Council to hear landscaping plan for MacCorkle Avenue
CHARLESTON, W.Va. -- A median with trees and green space, improved pedestrian crossings and parallel parking could all one day become reality on MacCorkle Avenue in Kanawha City, under a local consulting firm's plan.
In addition, 50th Street could resemble more of a park setting with the addition of a "green spine" consisting of trees and landscaped space.
The plan, dubbed the "Kanawha City Corridor Study," was commissioned by the city of Charleston and was first publicly presented at the annual Kanawha City Community Association meeting Thursday night.
Charleston-based GAI Consultants created the plan based on a year's work of research, said David Gilmore, a land development services manager with GAI. GAI is the same consulting firm that developed a recently released plan to put bicycle lanes along Kanawha Boulevard West and assisted with Imagine Charleston.
For now, the plan is just that - a plan.
None of the ideas proposed are funded, Charleston Planning Director Dan Vriendt said. But, the plan will go before city council for approval, and if it passes, it can be used to apply for federal and state grants for the next decade or two.
"We can't make an application unless we have a plan," he said.
The MacCorkle Avenue and 50th Street improvements are all possible without the city obtaining any additional land.
Gilmore said the city-owned rights-of-way in Kanawha City are huge - 80 feet for Mac-Corkle Avenue and 100 feet for 50th Street. That means the city has great flexibility when considering improvements.
"It really frees us up to do a lot of interesting things," Gilmore said.
Historically, he said, Kanawha City was planned around pedestrians and slow-moving vehicles - not modern automobiles.
Once use of the automobile became mainstream, the consultants said, MacCorkle Avenue became one of the main thoroughfares into Charleston from the south before the interstate system. That traffic load caused the neighborhood to lose some of the walkability it had originally.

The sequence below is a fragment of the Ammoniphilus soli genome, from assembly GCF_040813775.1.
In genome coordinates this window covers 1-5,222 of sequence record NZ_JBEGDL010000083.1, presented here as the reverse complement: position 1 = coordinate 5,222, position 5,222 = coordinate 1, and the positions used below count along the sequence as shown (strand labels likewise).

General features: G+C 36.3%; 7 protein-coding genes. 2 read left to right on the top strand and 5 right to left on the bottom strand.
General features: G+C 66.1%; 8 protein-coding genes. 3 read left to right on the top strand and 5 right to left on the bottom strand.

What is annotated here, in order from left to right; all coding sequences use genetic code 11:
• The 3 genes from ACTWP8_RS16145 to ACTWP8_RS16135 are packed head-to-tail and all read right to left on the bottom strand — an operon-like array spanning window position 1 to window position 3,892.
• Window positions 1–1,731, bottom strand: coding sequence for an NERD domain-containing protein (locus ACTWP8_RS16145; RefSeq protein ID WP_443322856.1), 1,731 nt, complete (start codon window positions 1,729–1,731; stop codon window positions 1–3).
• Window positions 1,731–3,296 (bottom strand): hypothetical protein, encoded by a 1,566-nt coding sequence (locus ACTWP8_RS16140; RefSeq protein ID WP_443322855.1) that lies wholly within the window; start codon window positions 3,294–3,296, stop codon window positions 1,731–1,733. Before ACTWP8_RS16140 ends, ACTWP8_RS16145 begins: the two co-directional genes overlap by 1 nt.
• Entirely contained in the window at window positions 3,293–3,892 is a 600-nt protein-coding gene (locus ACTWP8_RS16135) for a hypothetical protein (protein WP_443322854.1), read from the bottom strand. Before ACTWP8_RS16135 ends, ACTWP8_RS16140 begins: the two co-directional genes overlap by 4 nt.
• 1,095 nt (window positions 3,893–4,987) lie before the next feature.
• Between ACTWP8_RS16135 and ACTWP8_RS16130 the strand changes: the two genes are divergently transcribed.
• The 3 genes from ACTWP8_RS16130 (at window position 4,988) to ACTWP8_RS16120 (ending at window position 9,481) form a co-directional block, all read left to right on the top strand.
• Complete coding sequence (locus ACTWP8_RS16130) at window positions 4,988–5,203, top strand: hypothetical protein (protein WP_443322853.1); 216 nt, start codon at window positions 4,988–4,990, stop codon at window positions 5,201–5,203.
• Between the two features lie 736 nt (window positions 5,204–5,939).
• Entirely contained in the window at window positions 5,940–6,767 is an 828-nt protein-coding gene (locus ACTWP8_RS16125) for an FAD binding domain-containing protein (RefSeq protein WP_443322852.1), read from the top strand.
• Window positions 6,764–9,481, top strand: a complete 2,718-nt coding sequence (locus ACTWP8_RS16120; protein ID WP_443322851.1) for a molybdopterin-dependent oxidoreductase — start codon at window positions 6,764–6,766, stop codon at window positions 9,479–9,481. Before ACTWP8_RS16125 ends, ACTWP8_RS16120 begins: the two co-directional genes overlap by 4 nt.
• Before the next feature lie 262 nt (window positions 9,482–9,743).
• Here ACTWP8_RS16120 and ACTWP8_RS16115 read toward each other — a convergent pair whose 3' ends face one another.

"Those ideals are still there, they just need to be resurfaced," Gilmore said.
The plan also divides Kanawha City into districts, beginning with the Medical District around CAMC General Hospital on the northern end of the neighborhood. The districts then transition into the "Village District," the "Professional District," "Main Street" (50th Street) and the "Retail District," which includes much of the large retail stores at the southern end of the neighborhood.
Gilmore said each district could have its own vibe and unique decor, if that's what the city decides. There could also be different changes to MacCorkle Avenue depending on the district.
For example, parallel parking and formal parking lots - all in areas the city already owns - could be added along parts of MacCorkle with a higher density of shops or restaurants. In other areas, MacCorkle Avenue could remain the same as it is now.
Residents present at the meeting were largely supportive of the plan, but wanted to make sure other problems - like parking - would be created by the plan.
"We're not trying - and we don't want to - push traffic into those neighborhoods," Gilmore said of areas east and west of MacCorkle.
Gilmore said the plan will soon be available online at the city's website for public review. In order to become an official development plan for the city, the plan will have to be introduced in city council, pass one or more city council committees and then be brought back to council for final approval.